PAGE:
From beloved ice cream parlor to gleaming high-end mall
Robinsons Magnolia recreates sweet memories by paying tribute to a favorite family hauntBy Joy Rojas
Philippine Daily Inquirer
It was the place to be in the ’70s and ’80s, a Quezon City landmark families flocked to, regardless of where they lived, for irresistible scoops of the classic cobblers, parfaits and banana split.
Decades later, the spot where the Magnolia plant and Ice Cream House once stood is creating sweet memories for families again, this time as Robinsons Magnolia, a massive multi-story shopping arena located within what developers envision as a mixed-used property.
Acquired by Robinsons Land Corporation in 2006, the 108,000-sq m property situated in the corner of Aurora Boulevard and Doña Hemady Avenue is an exciting work in progress. Plans show provisions for the Magnolia Residences, a two-hectare community of four condominium towers with one- to three-bedroom units scheduled for completion in the middle of 2014.
For now, the attraction is the mall, a bright, wide-aisled four-level building that is home to both familiar and fresh names in local and international food, apparel, and footwear brands, as well as select specialty shops and services.
Given its proximity to residents in the New Manila area as well as those from the gated communities of Greenhills, where shopping centers are already aplenty, Robinsons Magnolia boasts an affluent clientele, a factor that’s making this mall thrive.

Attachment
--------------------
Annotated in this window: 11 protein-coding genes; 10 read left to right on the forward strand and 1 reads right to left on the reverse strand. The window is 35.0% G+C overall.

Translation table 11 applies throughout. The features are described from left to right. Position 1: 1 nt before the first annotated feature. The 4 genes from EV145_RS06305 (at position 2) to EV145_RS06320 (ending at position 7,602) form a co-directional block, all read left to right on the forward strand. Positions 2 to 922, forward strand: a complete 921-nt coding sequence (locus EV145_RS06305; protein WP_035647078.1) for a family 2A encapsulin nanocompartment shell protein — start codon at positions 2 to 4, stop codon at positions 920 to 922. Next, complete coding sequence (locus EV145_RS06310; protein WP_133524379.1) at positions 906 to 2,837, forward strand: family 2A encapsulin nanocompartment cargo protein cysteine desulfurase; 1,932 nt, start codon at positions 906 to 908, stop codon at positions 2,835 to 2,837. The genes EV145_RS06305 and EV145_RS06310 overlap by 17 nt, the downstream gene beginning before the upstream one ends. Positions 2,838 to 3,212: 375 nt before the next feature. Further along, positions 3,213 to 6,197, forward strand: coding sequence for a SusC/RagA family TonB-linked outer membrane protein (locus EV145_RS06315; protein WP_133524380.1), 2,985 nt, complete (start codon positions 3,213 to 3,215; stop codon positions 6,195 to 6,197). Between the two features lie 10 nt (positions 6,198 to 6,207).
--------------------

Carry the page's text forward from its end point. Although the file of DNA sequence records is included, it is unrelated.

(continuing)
“It might not have the same foot traffic as the other Robinsons malls,” acknowledges Maria Carina C. Ventura, group property manager, “but the buying power is so much higher.”
Upscale brands and tenants aptly complement this crowd. US apparel and accessories brand Perry Ellis, says lease manager Jenalyn N Apostol, will open its first branch here, as will Lombardi’s, a restaurant from the Cravings group. And Stores Specialists, Inc.’s premium fashion and lifestyle brands figure prominently in one area of the mall.
“When we offered the spaces for lease in December 2011, all spots were filled by February 2012,” says Apostol.
While smaller next to Robinsons Galeria, Robinsons Place Manila and Robinsons Metro East, the 53,000-sqm Robinsons Magnolia, Ventura points out, is an improvement on its sister shopping centers. Note the vibrant tenant mix, better zoning of shops and ultra-modern design.
Even the food court, often dismissed as a meeting place for the masses, boasts an elevated ambiance: instead of the cafeteria style of service, casual-dining tenants are broken down into circular stations. Seats and tables, meanwhile, resemble those found in cozy restaurants.
“We may not be as big as the others, but we’re proud to say this is a complete mall,” says Ventura with a smile.
Ironically, the big hit among Robinsons Magnolia’s guests is found outdoors. Steps away from the mall’s entrance, the al fresco area—all three levels of it—offers an inviting escape, with its refreshing gardens, relaxed setup and colorful restaurant choices.
An instant favorite: a revival of the Magnolia Ice Cream House. It’s now operated by Pierre Ching, the young entrepreneur behind Hainanese Delights and Skin Perfect Facial Center, and a loyal patron of the popular joint back in the day.
Excited when Magnolia maker San Miguel Corp. chose him to take charge of running the iconic ice cream parlor, Ching responded with a menu that includes generous and delicious servings of salads, sandwiches, burgers, pizzas, and hot rice meals.
Understandably, it’s the ice cream that people come for, says Ching, and while he has developed new offerings, like the rich Stone Cold selection, customers still prefer the parfaits, Peach Melba, Dare Devil and Merry-Go-Round.
The bestseller, of course, is a favorite of Ching’s and countless other ice-cream lovers from all generations. “The Banana Split,” says Ching with a smile. “Everybody still craves for it.”